Posted by dwalend
on September 11, 2003 at 4:56 AM PDT
David Walend presents a way of containing the complexity of user interface Threads within Somnifugi JMS, and contemplates why some APIs become widely adopted while others are abandoned.
Somnifugi JMS is an implementation of the Java Messaging Service built on top of Doug Lea's Channels. This JMS implementation runs inside a single JVM, quickly delivering messages between java Threads. A few years back, I created Somnifugi JMS to speed up a project where the architects had gone overboard with messaging. I used Somnifugi JMS to prototype and test the next project, and left it in place to keep things fast. The project after that, I used a Somnifugi JMS Topic to communicate from the AWT Thread to other Threads where the controllers and models live. It worked great; I've used it in every Swing project since then, and a few others have started using it this way, too.
I have trouble tracking all the issues in building a Swing interface: Swing's API has about a hundred top-level classes, each with a few dozen methods, plus nine subpackages, AWT, and Java2D to get things just right. Getting a group of people to all use MVC, JavaBeans and Threads the same way is hard. The model always has its own dynamics, and usually changes a few times a day. Add users unfamiliar with the new UI to make the project even harder.
The "Use Topics to communicate from the view to the controllers" pattern is a nice complement to the "Use SwingUtils.invokeLater() to communicate from the controllers to the view" pattern. Extending the pattern to place model handling in separate Threads is just a matter of adding extra Topics or Queues for the controller to consume. Plus if I need to make the application fit a client-server model, all I have to do is swap the model's Somnifugi JMS Topics for distributed JMS Topics.
I think the power in this pattern comes from breaking up the task into small, easy-to-grasp pieces.
Using a Topic to communicate from the view to the controller simplifies both by decoupling them. The view generates messages whenever any user action happens. The controller digests those messages. The JMS API is small and easy to learn and use. Using Topics simplifies performance decisions about handling Threads and shared Objects. The projects become more predictable, easier to decouple and test, and more pleasant to work on.
I think a lot of this gain is because a JMS Topic is easier to use than Java's threading support. The JMS specification is one of the best written specifications to come out of the JCP. The underlying ideas work without bending the universe to match. Each interface fills an outlined role and I don't have to do anything weird to my own code to use them. There's no requiring me to inheriting from someone else's superclass for example. (See Allen Holub's article, "The fragile base-class problem" .) I needed a single afternoon to read the spec, and I understood without strain.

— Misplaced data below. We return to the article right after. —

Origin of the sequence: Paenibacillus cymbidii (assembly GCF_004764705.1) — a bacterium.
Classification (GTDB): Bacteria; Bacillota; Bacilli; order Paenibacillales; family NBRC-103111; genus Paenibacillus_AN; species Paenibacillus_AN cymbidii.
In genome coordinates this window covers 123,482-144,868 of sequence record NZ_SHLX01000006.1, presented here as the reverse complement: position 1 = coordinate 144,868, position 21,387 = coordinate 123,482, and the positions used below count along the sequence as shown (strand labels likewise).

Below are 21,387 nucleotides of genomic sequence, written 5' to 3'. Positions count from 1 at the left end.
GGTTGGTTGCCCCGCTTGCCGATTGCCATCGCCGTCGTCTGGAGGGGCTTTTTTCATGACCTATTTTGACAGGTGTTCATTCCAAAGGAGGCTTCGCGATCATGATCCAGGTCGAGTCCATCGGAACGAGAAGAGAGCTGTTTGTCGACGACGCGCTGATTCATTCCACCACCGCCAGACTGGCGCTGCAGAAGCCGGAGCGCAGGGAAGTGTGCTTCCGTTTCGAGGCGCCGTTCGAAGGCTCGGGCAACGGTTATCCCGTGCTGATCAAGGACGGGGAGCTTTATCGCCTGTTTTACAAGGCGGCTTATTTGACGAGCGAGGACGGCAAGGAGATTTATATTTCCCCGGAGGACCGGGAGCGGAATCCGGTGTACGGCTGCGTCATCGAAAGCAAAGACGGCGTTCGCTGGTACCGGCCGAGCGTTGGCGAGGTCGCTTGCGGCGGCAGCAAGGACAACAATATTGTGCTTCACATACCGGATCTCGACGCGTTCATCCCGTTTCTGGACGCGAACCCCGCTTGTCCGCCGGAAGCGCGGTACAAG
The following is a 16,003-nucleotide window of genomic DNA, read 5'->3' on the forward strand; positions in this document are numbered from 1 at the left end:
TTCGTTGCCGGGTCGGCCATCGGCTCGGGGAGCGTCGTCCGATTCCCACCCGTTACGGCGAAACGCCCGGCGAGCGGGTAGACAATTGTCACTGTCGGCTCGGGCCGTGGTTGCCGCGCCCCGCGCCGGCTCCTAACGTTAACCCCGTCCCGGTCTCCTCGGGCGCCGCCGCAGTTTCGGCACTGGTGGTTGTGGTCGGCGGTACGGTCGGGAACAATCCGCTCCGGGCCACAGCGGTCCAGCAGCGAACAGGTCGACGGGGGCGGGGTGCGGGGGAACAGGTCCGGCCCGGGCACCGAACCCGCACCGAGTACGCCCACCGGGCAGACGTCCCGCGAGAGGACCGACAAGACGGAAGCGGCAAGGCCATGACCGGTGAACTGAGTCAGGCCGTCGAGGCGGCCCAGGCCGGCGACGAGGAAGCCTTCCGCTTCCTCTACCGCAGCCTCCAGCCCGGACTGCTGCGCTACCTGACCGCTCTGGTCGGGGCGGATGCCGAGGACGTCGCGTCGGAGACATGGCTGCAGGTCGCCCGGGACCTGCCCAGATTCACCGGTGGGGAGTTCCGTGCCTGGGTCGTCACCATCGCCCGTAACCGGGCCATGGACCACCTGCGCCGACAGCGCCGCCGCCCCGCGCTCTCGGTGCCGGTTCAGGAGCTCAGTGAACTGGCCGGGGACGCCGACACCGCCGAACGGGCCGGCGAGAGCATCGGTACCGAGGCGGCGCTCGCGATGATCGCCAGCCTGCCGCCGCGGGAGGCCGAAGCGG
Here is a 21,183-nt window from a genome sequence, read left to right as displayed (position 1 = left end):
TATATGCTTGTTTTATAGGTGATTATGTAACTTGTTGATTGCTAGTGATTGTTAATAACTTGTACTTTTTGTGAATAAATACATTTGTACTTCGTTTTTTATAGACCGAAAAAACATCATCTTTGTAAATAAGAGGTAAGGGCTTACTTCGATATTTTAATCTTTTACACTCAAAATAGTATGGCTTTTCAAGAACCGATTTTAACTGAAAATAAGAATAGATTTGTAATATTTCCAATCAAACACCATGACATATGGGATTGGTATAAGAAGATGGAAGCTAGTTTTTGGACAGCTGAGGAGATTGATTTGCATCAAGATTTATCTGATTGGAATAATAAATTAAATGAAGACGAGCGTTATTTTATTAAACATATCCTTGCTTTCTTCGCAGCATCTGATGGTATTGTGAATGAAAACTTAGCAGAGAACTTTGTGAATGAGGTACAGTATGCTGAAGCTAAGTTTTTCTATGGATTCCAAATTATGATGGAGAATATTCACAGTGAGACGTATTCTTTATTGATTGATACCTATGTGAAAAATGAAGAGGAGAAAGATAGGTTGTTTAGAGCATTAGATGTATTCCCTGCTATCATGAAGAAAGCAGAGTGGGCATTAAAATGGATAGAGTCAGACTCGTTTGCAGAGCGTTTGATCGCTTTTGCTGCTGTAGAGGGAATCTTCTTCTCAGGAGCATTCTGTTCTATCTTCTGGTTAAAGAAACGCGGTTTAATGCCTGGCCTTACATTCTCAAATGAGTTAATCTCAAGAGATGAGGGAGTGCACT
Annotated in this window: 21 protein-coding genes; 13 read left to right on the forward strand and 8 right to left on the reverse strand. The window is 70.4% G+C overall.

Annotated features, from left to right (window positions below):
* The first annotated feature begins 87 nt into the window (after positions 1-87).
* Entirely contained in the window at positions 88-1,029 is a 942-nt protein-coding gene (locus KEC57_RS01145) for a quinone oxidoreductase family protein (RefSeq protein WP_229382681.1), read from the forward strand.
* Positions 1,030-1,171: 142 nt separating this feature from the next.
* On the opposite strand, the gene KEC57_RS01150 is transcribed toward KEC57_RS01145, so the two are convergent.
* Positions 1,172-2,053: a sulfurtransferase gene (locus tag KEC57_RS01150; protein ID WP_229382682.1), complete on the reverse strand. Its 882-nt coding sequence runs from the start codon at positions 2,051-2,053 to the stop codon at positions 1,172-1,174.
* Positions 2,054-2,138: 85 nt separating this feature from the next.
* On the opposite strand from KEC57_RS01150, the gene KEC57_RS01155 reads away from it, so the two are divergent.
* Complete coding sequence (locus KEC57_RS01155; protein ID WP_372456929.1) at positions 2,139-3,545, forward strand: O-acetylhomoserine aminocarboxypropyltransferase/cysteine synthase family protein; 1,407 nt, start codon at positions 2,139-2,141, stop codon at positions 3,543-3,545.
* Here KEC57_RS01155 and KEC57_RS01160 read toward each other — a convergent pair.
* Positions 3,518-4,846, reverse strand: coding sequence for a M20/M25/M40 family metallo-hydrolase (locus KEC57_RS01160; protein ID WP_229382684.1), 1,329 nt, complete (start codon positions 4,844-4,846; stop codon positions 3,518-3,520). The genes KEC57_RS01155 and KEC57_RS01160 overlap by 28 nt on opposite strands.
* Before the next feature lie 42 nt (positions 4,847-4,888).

I spoke briefly with Joseph Fialli (one of the authors of the JMS spec) after he gave an invited talk (on JaxB ) at a local user group . I described how I was using JMS behind Swing interfaces. He thought the pattern was pretty slick. He was the only person ever to compare it to InfoBus .* After the talk, I found my notes from reading the InfoBus spec in 1999. "InfoBus API looks more complex than just using the Thread API. We'd need to fill in most of the JavaBeans event spec. Not a good fit for our problem." Over the years, I've never seen a project that uses InfoBus, despite the hype it received in the late 90's. A JSR to update the InfoBus specification was started in 1998 but withdrawn in 1999. I think the InfoBus spec has been abandoned, but some ideas live on in the JavaBeans spec.
I think there's a strong correlation between simple APIs and how likely developers are to use those APIs. JMS survives and thrives because it meets a need that developers recognize with relatively little overhead. JMS exemplifies a "Simple-Enough Principle" for API design. Developers never adopted InfoBus in large numbers because we didn't think InfoBus was any better than what we had before.
Because all the code I write becomes library code, I try to keep this principle in mind when I define APIs. I want to create an API rich enough to do the job, but simple enough for another developer to be able to use without expanding the problem he's working on. Perhaps the advances in Aspect-Oriented code will reduce the typing overhead for JavaBeans to the point where developers can meet the specification. But that's a different blog.
* As I added mark up to this article, I got email from Ted Shab asking about Somnifugi JMS, "We are looking for InfoBus-like functionality, as well as some other related concepts."